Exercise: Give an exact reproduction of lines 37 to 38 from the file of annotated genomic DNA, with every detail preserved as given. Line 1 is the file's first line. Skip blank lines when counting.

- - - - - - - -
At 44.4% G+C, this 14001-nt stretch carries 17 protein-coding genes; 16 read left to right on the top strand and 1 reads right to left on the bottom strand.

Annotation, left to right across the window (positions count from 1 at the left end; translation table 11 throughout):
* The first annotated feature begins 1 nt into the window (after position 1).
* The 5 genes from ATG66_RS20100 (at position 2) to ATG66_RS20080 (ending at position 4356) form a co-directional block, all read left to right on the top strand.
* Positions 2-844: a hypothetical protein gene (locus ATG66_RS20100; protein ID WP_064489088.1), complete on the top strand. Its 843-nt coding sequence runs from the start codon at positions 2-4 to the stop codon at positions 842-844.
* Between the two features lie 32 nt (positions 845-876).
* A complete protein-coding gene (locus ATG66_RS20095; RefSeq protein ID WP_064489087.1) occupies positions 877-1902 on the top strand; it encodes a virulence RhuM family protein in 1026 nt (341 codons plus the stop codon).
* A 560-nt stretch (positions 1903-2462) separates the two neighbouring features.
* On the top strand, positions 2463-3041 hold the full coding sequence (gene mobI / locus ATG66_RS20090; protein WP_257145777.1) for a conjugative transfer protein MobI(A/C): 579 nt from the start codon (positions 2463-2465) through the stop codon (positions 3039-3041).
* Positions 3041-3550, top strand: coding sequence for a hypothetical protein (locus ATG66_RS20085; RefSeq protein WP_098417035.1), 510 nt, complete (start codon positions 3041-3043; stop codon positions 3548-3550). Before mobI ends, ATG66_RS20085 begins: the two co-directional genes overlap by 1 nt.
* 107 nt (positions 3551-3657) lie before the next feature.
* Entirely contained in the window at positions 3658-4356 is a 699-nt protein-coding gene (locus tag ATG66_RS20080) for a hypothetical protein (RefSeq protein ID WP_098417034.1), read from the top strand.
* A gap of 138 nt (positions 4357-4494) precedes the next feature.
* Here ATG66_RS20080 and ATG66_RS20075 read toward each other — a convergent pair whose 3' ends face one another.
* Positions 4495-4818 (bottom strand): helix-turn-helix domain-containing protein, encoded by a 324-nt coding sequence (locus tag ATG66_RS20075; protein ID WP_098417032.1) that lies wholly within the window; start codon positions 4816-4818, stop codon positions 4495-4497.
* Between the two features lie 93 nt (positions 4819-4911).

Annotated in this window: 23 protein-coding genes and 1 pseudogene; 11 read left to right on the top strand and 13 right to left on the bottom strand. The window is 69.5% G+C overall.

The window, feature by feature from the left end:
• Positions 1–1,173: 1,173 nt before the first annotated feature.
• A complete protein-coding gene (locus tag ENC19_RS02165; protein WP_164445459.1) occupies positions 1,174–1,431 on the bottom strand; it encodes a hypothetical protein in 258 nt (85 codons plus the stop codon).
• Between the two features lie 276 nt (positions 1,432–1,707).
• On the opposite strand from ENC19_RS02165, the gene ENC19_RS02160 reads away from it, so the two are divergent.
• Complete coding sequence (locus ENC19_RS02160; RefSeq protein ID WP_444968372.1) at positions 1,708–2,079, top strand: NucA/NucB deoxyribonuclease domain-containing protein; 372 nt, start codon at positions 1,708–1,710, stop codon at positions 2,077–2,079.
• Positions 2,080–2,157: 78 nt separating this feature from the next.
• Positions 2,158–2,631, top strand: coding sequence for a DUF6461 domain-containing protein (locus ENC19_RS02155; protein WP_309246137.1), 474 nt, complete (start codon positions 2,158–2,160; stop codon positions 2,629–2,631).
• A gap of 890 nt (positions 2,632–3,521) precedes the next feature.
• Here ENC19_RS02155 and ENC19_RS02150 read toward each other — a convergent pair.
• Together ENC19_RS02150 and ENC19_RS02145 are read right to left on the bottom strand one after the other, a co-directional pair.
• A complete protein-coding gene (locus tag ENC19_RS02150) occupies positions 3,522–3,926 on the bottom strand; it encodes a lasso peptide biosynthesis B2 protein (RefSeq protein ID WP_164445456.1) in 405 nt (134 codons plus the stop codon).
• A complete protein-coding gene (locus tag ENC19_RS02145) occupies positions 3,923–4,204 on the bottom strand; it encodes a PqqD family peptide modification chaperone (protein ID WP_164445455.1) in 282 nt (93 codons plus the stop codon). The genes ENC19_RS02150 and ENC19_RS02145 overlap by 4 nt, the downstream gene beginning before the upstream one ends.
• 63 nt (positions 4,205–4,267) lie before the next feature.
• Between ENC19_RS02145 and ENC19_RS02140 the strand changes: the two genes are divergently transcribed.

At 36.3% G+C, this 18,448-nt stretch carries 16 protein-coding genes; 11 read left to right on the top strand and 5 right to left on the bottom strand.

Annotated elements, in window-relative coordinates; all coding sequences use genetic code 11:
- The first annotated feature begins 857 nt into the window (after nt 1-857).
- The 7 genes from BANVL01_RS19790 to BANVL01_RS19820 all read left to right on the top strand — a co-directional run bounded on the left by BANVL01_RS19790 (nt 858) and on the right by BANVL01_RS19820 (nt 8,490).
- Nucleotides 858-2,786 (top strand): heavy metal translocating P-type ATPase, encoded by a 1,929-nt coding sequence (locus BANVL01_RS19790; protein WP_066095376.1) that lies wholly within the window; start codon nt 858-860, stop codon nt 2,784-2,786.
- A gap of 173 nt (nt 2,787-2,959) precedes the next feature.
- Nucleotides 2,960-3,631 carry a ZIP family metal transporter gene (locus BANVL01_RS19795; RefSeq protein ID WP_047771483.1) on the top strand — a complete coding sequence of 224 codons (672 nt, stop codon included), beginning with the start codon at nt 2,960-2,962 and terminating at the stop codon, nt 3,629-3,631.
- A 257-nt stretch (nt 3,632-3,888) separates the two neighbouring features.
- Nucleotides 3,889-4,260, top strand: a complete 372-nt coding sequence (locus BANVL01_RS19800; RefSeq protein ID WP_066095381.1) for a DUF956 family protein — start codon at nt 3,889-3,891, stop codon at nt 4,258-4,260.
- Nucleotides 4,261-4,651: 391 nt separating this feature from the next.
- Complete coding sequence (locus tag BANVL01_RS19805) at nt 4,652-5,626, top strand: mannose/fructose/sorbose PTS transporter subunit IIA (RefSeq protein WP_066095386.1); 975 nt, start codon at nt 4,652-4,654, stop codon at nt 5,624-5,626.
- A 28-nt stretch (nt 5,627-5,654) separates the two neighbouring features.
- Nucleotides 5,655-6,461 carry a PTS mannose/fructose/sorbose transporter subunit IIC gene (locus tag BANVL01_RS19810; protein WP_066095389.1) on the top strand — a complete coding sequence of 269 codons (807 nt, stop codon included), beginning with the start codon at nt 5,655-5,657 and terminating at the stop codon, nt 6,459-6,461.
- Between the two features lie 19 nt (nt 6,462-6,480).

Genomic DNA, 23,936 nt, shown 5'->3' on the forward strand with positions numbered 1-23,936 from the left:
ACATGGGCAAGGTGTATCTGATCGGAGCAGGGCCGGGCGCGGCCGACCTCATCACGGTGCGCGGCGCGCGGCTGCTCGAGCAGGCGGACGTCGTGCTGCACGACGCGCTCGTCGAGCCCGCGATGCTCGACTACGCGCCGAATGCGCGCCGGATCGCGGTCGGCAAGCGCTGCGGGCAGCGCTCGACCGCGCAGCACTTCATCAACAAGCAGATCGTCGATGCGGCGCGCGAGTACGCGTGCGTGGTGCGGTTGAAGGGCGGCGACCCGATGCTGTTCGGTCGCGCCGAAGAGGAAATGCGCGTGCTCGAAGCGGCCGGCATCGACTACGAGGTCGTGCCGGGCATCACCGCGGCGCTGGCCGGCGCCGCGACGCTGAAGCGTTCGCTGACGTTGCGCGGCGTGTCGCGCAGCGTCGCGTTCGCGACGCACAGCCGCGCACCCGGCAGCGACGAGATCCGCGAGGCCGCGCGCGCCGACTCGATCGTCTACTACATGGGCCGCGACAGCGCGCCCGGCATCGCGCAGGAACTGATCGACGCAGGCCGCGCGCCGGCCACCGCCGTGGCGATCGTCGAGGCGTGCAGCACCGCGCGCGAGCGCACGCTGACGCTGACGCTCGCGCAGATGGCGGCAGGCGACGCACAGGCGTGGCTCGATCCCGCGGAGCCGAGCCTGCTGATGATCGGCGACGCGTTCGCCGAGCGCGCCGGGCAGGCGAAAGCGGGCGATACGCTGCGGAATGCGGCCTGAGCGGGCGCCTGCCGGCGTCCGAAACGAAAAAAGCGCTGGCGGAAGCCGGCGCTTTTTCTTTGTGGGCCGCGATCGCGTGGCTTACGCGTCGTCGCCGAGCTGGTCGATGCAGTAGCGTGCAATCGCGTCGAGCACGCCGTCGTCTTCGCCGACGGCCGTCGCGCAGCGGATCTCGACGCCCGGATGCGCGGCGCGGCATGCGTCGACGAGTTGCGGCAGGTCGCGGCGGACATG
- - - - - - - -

- Nucleotides 858-2,786 (top strand): heavy metal translocating P-type ATPase, encoded by a 1,929-nt coding sequence (locus BANVL01_RS19790; protein WP_066095376.1) that lies wholly within the window; start codon nt 858-860, stop codon nt 2,784-2,786.
- A gap of 173 nt (nt 2,787-2,959) precedes the next feature.